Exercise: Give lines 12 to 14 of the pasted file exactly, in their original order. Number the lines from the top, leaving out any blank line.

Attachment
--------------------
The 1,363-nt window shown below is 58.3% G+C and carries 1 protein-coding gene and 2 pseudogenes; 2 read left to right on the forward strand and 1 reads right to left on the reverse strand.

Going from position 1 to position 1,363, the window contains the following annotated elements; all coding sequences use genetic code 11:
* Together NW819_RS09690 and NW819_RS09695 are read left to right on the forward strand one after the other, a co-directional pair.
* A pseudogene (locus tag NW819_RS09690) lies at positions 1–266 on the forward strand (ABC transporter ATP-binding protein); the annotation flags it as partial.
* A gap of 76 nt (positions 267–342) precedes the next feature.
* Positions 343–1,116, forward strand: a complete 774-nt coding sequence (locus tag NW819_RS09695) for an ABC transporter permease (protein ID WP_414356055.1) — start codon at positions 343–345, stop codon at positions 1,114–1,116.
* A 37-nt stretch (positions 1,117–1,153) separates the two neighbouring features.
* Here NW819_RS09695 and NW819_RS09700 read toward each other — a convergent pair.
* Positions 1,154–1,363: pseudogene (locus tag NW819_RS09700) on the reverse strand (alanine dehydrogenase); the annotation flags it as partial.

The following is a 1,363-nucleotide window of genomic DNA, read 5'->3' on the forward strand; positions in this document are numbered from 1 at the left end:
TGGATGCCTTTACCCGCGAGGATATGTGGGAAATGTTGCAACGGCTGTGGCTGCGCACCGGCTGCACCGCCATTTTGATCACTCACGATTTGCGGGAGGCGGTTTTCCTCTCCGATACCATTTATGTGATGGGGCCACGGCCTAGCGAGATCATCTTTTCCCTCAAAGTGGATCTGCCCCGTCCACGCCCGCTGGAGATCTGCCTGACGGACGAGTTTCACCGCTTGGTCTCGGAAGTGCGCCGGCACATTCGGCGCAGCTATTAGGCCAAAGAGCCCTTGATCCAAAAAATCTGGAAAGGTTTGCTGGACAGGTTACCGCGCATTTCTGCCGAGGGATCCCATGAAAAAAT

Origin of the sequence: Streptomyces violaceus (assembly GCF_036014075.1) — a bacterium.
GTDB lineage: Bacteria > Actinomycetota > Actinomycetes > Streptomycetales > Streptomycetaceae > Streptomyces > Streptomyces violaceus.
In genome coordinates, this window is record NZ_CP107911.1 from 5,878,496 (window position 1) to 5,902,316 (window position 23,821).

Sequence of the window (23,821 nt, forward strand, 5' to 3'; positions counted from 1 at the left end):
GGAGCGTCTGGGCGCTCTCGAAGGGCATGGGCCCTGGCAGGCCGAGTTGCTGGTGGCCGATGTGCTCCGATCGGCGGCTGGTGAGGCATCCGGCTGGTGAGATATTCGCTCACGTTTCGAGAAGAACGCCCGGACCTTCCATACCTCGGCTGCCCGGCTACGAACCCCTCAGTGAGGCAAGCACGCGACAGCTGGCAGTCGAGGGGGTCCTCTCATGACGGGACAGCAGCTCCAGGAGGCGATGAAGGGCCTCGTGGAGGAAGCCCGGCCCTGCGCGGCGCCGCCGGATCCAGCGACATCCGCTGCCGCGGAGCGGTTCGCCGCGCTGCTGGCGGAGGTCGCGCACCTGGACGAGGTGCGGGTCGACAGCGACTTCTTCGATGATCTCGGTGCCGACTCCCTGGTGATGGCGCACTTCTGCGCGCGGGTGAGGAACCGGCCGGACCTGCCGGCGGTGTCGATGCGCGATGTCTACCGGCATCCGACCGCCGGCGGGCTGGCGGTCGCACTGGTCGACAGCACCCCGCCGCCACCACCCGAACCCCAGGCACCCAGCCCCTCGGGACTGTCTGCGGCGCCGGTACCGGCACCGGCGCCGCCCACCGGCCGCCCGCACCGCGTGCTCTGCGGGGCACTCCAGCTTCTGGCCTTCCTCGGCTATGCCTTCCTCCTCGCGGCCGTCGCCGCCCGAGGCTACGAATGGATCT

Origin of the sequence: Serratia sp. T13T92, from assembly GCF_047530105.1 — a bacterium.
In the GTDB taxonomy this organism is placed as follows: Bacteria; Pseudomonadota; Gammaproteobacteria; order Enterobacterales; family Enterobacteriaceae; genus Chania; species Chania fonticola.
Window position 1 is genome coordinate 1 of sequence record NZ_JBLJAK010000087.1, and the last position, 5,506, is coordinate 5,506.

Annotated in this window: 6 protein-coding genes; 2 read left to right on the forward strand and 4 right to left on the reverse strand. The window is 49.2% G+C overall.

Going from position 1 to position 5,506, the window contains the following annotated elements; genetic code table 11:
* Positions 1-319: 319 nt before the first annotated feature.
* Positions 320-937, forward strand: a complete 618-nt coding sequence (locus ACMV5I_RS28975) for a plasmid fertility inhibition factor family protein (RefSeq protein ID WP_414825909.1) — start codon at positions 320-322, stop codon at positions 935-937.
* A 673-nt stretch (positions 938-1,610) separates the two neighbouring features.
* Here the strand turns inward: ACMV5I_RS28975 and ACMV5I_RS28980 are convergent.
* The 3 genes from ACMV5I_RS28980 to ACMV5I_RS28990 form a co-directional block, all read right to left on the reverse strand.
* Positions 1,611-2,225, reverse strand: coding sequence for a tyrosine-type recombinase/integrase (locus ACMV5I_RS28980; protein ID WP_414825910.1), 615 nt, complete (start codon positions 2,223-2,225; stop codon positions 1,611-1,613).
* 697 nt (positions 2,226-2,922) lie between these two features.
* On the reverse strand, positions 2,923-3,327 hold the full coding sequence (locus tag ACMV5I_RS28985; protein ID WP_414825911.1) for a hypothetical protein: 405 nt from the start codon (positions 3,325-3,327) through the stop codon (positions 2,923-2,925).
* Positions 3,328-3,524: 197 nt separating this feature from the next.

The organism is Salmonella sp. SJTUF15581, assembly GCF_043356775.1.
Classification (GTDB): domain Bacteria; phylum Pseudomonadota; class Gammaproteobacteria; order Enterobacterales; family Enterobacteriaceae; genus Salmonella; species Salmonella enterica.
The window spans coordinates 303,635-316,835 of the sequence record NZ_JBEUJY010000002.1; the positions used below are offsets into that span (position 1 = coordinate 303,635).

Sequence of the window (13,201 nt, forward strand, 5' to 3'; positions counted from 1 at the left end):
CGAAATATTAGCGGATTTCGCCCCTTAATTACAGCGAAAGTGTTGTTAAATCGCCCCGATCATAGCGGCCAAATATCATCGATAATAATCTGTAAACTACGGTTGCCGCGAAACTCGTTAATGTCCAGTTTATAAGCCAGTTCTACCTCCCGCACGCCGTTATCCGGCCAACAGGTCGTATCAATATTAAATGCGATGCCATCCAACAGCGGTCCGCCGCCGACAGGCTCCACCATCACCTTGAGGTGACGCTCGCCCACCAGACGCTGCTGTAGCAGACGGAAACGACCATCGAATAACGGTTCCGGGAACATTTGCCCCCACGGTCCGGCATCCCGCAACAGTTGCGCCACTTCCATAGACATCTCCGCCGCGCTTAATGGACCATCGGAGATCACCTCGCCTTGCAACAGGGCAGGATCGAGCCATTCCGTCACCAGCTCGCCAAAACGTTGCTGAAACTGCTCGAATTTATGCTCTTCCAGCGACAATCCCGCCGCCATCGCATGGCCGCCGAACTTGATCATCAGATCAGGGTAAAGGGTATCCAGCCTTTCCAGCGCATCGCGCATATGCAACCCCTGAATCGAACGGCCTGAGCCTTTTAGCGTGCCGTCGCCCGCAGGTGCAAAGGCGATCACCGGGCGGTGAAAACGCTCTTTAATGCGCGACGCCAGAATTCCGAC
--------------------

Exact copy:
Origin of the sequence: Streptomyces violaceus (assembly GCF_036014075.1) — a bacterium.
GTDB lineage: Bacteria > Actinomycetota > Actinomycetes > Streptomycetales > Streptomycetaceae > Streptomyces > Streptomyces violaceus.
In genome coordinates, this window is record NZ_CP107911.1 from 5,878,496 (window position 1) to 5,902,316 (window position 23,821).